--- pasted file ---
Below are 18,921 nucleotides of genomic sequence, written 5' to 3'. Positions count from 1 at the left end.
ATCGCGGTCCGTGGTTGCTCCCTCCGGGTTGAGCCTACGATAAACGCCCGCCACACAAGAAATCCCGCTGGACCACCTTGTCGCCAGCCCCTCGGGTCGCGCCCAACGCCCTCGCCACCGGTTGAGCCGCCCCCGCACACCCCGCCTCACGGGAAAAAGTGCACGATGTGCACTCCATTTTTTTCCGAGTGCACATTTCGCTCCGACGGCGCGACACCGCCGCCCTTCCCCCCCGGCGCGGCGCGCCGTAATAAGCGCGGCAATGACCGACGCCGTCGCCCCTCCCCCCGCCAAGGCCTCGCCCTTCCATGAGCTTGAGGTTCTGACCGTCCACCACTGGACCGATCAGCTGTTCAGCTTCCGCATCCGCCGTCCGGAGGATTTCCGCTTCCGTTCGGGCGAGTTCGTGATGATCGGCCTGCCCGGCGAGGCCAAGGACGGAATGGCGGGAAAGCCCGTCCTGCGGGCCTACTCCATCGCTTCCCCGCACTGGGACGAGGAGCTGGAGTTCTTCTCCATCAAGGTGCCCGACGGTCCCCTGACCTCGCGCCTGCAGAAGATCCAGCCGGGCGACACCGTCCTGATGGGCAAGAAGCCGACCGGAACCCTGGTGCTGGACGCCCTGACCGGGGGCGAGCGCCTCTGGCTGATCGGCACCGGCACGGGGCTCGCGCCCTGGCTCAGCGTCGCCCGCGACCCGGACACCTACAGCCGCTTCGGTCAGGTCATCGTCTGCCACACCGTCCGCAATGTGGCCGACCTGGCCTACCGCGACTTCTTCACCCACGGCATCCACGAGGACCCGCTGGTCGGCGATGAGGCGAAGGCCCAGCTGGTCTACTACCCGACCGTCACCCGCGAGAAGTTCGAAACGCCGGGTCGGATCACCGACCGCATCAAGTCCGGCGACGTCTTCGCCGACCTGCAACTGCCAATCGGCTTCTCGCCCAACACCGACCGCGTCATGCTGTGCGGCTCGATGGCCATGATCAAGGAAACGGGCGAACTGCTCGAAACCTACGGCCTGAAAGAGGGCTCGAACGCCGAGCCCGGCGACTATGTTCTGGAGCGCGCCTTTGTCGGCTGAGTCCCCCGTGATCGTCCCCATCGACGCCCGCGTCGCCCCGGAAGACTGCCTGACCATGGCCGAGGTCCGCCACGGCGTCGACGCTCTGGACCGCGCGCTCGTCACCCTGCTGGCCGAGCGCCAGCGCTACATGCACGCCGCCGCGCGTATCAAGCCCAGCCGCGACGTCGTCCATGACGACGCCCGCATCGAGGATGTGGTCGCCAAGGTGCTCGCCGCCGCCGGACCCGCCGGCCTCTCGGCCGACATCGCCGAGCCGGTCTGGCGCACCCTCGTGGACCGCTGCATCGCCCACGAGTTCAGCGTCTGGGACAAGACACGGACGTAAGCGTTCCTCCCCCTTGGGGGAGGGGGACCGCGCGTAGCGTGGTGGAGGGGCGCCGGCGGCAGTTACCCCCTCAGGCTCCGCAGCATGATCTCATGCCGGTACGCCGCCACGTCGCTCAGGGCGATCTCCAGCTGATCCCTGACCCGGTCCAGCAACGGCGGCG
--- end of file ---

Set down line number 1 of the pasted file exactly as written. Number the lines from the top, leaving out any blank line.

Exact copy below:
Below are 18,921 nucleotides of genomic sequence, written 5' to 3'. Positions count from 1 at the left end.